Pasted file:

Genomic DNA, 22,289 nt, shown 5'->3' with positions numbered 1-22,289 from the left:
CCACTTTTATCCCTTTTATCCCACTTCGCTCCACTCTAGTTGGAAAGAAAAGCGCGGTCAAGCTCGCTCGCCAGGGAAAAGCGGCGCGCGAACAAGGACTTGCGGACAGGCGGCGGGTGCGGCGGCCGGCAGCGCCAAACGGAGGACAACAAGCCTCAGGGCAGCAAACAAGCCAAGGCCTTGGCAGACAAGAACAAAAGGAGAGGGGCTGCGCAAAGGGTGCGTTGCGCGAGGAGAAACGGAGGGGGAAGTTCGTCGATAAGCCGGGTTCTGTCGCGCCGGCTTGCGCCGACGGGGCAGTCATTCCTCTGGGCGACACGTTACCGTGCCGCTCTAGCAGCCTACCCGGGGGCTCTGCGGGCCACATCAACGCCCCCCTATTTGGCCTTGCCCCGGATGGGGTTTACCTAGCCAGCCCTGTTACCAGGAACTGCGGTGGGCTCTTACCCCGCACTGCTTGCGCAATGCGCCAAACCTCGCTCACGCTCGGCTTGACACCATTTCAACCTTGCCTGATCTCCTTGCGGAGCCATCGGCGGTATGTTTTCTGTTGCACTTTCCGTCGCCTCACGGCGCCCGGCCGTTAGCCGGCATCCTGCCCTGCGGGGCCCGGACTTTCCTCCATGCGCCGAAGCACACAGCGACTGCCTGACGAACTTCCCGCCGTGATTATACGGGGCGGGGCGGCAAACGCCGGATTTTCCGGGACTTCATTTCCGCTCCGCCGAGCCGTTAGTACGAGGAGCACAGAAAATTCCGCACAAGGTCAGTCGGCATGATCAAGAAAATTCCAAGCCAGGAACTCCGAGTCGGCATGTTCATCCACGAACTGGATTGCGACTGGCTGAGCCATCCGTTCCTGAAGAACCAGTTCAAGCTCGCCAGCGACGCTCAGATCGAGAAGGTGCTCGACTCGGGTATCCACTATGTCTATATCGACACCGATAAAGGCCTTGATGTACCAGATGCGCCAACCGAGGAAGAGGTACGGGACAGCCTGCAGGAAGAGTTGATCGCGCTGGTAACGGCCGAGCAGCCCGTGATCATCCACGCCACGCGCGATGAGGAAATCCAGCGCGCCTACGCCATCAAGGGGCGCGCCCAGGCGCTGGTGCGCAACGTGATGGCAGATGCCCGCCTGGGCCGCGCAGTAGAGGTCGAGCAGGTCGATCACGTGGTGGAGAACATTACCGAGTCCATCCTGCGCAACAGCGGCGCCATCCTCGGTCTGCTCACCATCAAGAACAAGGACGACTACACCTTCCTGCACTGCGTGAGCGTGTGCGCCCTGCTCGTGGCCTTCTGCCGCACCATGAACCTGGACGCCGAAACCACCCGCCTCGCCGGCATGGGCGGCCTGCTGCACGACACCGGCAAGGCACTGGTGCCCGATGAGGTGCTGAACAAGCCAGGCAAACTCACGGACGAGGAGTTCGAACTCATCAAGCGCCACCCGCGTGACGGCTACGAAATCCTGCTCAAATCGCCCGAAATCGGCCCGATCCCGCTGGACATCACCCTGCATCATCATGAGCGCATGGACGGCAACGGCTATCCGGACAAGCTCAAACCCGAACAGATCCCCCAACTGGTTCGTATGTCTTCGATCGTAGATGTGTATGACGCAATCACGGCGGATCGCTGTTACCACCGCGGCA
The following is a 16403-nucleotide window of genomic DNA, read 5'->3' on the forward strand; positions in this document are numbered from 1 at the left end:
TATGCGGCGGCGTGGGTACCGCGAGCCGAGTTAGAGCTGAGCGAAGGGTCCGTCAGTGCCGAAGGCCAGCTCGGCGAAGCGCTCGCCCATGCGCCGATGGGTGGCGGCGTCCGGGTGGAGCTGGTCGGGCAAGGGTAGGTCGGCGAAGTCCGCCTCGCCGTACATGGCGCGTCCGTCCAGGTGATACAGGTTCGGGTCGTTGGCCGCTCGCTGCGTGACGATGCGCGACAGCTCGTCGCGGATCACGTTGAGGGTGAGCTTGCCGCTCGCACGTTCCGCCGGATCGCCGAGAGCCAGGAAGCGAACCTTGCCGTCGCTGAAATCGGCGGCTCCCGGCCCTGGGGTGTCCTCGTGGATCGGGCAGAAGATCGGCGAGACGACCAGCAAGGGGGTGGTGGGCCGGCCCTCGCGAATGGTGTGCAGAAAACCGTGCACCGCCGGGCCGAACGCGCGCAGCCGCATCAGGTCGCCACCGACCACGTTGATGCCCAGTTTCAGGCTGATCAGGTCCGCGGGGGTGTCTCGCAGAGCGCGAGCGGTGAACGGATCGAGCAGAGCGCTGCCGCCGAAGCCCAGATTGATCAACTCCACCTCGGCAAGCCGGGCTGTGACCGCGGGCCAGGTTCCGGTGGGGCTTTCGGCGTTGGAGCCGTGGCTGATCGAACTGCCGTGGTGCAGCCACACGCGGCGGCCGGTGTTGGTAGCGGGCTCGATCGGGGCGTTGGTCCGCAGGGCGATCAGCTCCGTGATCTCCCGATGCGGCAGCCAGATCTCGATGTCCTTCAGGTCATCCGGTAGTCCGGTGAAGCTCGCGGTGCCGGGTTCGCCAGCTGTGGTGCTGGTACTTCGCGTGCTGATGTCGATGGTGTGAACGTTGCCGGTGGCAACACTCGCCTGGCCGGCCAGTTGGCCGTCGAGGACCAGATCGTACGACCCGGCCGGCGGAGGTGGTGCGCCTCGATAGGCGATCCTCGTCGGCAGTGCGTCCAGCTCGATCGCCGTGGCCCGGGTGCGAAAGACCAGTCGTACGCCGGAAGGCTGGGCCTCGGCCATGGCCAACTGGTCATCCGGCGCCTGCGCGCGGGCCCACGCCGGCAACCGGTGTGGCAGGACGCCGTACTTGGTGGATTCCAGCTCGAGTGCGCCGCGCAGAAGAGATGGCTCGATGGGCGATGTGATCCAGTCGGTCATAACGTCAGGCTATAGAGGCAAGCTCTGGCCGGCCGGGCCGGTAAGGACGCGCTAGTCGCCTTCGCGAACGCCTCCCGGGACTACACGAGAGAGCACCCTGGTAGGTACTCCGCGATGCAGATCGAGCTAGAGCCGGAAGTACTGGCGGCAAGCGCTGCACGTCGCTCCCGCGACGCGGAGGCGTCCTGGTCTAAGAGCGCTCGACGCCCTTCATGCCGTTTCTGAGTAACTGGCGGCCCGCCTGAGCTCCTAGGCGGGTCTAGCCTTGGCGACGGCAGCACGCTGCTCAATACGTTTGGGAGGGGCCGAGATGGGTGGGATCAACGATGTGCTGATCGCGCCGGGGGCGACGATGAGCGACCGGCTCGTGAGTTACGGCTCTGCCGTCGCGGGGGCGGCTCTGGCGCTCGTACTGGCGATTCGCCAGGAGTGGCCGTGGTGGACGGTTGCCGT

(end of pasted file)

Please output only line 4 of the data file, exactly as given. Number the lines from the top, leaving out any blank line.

TATGCGGCGGCGTGGGTACCGCGAGCCGAGTTAGAGCTGAGCGAAGGGTCCGTCAGTGCCGAAGGCCAGCTCGGCGAAGCGCTCGCCCATGCGCCGATGGGTGGCGGCGTCCGGGTGGAGCTGGTCGGGCAAGGGTAGGTCGGCGAAGTCCGCCTCGCCGTACATGGCGCGTCCGTCCAGGTGATACAGGTTCGGGTCGTTGGCCGCTCGCTGCGTGACGATGCGCGACAGCTCGTCGCGGATCACGTTGAGGGTGAGCTTGCCGCTCGCACGTTCCGCCGGATCGCCGAGAGCCAGGAAGCGAACCTTGCCGTCGCTGAAATCGGCGGCTCCCGGCCCTGGGGTGTCCTCGTGGATCGGGCAGAAGATCGGCGAGACGACCAGCAAGGGGGTGGTGGGCCGGCCCTCGCGAATGGTGTGCAGAAAACCGTGCACCGCCGGGCCGAACGCGCGCAGCCGCATCAGGTCGCCACCGACCACGTTGATGCCCAGTTTCAGGCTGATCAGGTCCGCGGGGGTGTCTCGCAGAGCGCGAGCGGTGAACGGATCGAGCAGAGCGCTGCCGCCGAAGCCCAGATTGATCAACTCCACCTCGGCAAGCCGGGCTGTGACCGCGGGCCAGGTTCCGGTGGGGCTTTCGGCGTTGGAGCCGTGGCTGATCGAACTGCCGTGGTGCAGCCACACGCGGCGGCCGGTGTTGGTAGCGGGCTCGATCGGGGCGTTGGTCCGCAGGGCGATCAGCTCCGTGATCTCCCGATGCGGCAGCCAGATCTCGATGTCCTTCAGGTCATCCGGTAGTCCGGTGAAGCTCGCGGTGCCGGGTTCGCCAGCTGTGGTGCTGGTACTTCGCGTGCTGATGTCGATGGTGTGAACGTTGCCGGTGGCAACACTCGCCTGGCCGGCCAGTTGGCCGTCGAGGACCAGATCGTACGACCCGGCCGGCGGAGGTGGTGCGCCTCGATAGGCGATCCTCGTCGGCAGTGCGTCCAGCTCGATCGCCGTGGCCCGGGTGCGAAAGACCAGTCGTACGCCGGAAGGCTGGGCCTCGGCCATGGCCAACTGGTCATCCGGCGCCTGCGCGCGGGCCCACGCCGGCAACCGGTGTGGCAGGACGCCGTACTTGGTGGATTCCAGCTCGAGTGCGCCGCGCAGAAGAGATGGCTCGATGGGCGATGTGATCCAGTCGGTCATAACGTCAGGCTATAGAGGCAAGCTCTGGCCGGCCGGGCCGGTAAGGACGCGCTAGTCGCCTTCGCGAACGCCTCCCGGGACTACACGAGAGAGCACCCTGGTAGGTACTCCGCGATGCAGATCGAGCTAGAGCCGGAAGTACTGGCGGCAAGCGCTGCACGTCGCTCCCGCGACGCGGAGGCGTCCTGGTCTAAGAGCGCTCGACGCCCTTCATGCCGTTTCTGAGTAACTGGCGGCCCGCCTGAGCTCCTAGGCGGGTCTAGCCTTGGCGACGGCAGCACGCTGCTCAATACGTTTGGGAGGGGCCGAGATGGGTGGGATCAACGATGTGCTGATCGCGCCGGGGGCGACGATGAGCGACCGGCTCGTGAGTTACGGCTCTGCCGTCGCGGGGGCGGCTCTGGCGCTCGTACTGGCGATTCGCCAGGAGTGGCCGTGGTGGACGGTTGCCGT